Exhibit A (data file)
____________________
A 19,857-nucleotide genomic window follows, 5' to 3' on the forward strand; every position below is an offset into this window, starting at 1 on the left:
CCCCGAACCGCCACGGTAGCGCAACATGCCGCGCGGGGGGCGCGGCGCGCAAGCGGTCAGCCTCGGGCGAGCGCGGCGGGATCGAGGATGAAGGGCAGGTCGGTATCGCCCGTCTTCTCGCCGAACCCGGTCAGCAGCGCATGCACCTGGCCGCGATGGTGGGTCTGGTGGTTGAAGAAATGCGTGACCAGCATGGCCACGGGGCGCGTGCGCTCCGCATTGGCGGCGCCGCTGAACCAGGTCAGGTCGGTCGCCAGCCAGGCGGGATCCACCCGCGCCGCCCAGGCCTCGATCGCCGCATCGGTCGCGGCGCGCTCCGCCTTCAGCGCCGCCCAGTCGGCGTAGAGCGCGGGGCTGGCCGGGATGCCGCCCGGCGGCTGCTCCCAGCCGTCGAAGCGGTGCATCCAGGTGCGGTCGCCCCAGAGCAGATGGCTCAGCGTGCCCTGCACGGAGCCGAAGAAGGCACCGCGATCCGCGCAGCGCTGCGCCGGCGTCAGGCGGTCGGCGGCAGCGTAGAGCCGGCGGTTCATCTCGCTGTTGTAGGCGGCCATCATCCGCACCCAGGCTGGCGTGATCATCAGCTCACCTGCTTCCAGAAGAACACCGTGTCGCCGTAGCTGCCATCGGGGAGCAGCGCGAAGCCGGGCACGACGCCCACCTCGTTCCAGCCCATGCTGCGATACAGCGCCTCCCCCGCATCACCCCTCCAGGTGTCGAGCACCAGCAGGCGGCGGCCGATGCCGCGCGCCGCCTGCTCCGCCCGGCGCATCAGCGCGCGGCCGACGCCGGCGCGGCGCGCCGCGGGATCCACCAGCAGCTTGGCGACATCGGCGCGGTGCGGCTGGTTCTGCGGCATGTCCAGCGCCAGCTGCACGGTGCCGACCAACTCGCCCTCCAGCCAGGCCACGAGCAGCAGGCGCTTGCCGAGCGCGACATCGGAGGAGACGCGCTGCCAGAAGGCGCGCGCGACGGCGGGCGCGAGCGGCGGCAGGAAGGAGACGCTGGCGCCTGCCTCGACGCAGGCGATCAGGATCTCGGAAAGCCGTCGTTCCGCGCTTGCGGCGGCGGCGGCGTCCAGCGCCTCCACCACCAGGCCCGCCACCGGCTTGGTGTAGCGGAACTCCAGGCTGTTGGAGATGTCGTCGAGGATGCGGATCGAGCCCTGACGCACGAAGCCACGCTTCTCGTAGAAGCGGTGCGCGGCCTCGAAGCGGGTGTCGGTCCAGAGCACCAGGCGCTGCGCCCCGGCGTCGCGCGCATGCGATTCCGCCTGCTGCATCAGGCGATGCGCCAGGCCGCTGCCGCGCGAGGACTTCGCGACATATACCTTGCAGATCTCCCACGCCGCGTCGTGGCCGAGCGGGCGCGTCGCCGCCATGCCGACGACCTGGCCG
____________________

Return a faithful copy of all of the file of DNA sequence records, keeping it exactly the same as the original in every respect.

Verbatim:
A 19,857-nucleotide genomic window follows, 5' to 3' on the forward strand; every position below is an offset into this window, starting at 1 on the left:
CCCCGAACCGCCACGGTAGCGCAACATGCCGCGCGGGGGGCGCGGCGCGCAAGCGGTCAGCCTCGGGCGAGCGCGGCGGGATCGAGGATGAAGGGCAGGTCGGTATCGCCCGTCTTCTCGCCGAACCCGGTCAGCAGCGCATGCACCTGGCCGCGATGGTGGGTCTGGTGGTTGAAGAAATGCGTGACCAGCATGGCCACGGGGCGCGTGCGCTCCGCATTGGCGGCGCCGCTGAACCAGGTCAGGTCGGTCGCCAGCCAGGCGGGATCCACCCGCGCCGCCCAGGCCTCGATCGCCGCATCGGTCGCGGCGCGCTCCGCCTTCAGCGCCGCCCAGTCGGCGTAGAGCGCGGGGCTGGCCGGGATGCCGCCCGGCGGCTGCTCCCAGCCGTCGAAGCGGTGCATCCAGGTGCGGTCGCCCCAGAGCAGATGGCTCAGCGTGCCCTGCACGGAGCCGAAGAAGGCACCGCGATCCGCGCAGCGCTGCGCCGGCGTCAGGCGGTCGGCGGCAGCGTAGAGCCGGCGGTTCATCTCGCTGTTGTAGGCGGCCATCATCCGCACCCAGGCTGGCGTGATCATCAGCTCACCTGCTTCCAGAAGAACACCGTGTCGCCGTAGCTGCCATCGGGGAGCAGCGCGAAGCCGGGCACGACGCCCACCTCGTTCCAGCCCATGCTGCGATACAGCGCCTCCCCCGCATCACCCCTCCAGGTGTCGAGCACCAGCAGGCGGCGGCCGATGCCGCGCGCCGCCTGCTCCGCCCGGCGCATCAGCGCGCGGCCGACGCCGGCGCGGCGCGCCGCGGGATCCACCAGCAGCTTGGCGACATCGGCGCGGTGCGGCTGGTTCTGCGGCATGTCCAGCGCCAGCTGCACGGTGCCGACCAACTCGCCCTCCAGCCAGGCCACGAGCAGCAGGCGCTTGCCGAGCGCGACATCGGAGGAGACGCGCTGCCAGAAGGCGCGCGCGACGGCGGGCGCGAGCGGCGGCAGGAAGGAGACGCTGGCGCCTGCCTCGACGCAGGCGATCAGGATCTCGGAAAGCCGTCGTTCCGCGCTTGCGGCGGCGGCGGCGTCCAGCGCCTCCACCACCAGGCCCGCCACCGGCTTGGTGTAGCGGAACTCCAGGCTGTTGGAGATGTCGTCGAGGATGCGGATCGAGCCCTGACGCACGAAGCCACGCTTCTCGTAGAAGCGGTGCGCGGCCTCGAAGCGGGTGTCGGTCCAGAGCACCAGGCGCTGCGCCCCGGCGTCGCGCGCATGCGATTCCGCCTGCTGCATCAGGCGATGCGCCAGGCCGCTGCCGCGCGAGGACTTCGCGACATATACCTTGCAGATCTCCCACGCCGCGTCGTGGCCGAGCGGGCGCGTCGCCGCCATGCCGACGACCTGGCCG